The news: A new type of artificial eye, made by combining light-sensing electronics with a neural network on a single tiny chip, can make sense of what it’s seeing in just a few nanoseconds, far faster than existing image sensors.
Why it matters: Computer vision is integral to many applications of AI—from driverless cars to industrial robots to smart sensors that act as our eyes in remote locations—and machines have become very good at responding to what they see. But most image recognition needs a lot of computing power to work. Part of the problem is a bottleneck at the heart of traditional sensors, which capture a huge amount of visual data, regardless of whether or not it is useful for classifying an image. Crunching all that data slows things down.
A sensor that captures and processes an image at the same time, without converting or passing around data, makes image recognition much faster using much less power. The design, published in Nature today by researchers at the Institute of Photonics in Vienna, Austria, mimics the way animals’ eyes pre-process visual information before passing it on to the brain.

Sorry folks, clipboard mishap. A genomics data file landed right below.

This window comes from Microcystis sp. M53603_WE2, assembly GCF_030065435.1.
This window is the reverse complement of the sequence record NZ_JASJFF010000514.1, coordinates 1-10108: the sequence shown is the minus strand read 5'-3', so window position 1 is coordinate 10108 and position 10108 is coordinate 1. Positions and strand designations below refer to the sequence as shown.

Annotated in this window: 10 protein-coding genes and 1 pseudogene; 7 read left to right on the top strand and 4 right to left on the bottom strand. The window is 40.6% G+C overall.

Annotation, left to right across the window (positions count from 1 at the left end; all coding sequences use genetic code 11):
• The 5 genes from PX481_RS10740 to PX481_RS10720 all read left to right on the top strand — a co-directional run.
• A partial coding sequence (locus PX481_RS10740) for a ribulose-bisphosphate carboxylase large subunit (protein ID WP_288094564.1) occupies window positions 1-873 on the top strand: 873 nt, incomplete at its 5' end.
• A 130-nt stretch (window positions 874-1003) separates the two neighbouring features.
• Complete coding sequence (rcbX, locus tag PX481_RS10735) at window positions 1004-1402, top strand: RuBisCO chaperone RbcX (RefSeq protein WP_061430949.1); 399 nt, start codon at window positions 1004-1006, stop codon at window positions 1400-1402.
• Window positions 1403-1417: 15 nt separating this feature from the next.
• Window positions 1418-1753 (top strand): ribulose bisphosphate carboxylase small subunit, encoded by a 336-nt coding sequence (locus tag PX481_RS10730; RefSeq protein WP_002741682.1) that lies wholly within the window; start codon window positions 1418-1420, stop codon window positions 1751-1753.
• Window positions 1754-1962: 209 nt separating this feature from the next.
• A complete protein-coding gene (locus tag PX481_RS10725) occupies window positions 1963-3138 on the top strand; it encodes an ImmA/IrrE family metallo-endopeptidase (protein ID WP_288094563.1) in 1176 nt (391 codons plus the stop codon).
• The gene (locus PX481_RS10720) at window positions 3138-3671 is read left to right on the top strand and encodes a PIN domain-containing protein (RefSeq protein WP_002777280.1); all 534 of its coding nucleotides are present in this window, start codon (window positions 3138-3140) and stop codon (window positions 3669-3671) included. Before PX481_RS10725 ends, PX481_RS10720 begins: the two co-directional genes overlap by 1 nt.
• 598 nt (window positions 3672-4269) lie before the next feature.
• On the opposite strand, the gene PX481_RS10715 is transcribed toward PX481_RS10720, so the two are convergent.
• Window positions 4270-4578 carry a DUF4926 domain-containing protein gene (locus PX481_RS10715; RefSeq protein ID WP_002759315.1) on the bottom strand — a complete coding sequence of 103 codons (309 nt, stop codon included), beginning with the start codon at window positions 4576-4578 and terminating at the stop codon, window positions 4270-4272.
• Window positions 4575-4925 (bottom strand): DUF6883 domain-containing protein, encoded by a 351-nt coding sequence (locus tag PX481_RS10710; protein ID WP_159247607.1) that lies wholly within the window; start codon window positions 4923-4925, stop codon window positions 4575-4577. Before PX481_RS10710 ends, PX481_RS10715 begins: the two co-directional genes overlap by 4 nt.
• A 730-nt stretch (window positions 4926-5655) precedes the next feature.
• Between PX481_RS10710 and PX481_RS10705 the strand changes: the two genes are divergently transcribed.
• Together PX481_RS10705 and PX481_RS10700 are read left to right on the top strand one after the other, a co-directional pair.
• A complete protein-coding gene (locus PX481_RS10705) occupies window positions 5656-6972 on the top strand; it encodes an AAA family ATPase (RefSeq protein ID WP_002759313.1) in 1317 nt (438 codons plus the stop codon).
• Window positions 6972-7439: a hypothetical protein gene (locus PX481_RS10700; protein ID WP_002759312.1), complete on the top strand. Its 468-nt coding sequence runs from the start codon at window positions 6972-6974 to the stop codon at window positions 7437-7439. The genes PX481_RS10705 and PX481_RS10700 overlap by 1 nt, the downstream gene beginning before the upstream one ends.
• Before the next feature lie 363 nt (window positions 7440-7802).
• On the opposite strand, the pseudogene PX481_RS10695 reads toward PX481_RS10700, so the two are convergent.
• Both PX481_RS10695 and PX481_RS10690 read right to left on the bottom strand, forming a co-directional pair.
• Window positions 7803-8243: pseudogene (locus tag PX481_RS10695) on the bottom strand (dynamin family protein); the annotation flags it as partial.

How it works: The team built the chip out of a sheet of tungsten diselenide just a few atoms thick, etched with light-sensing diodes. They then wired up the diodes to form a neural network. The material used to make the chip gives it unique electrical properties so that the photosensitivity of the diodes—the nodes in the network—can be tweaked externally. This meant that the network could be trained to classify visual information by adjusting the sensitivity of the diodes until it gave the correct responses. In this way, the smart chip was trained to recognize stylized, pixelated versions of the letters n, v, and z.
Limited vision: This new sensor is another exciting step on the path to moving more AI into hardware, making it quicker and more efficient. But there’s a long way to go. For a start, the eye consists of only 27 detectors and cannot deal with much more than blocky 3x3 images. Still, small as it is, the chip can perform several standard supervised and unsupervised machine-learning tasks, including classifying and encoding letters. The researchers argue that scaling the neural network up to much larger sizes would be straightforward.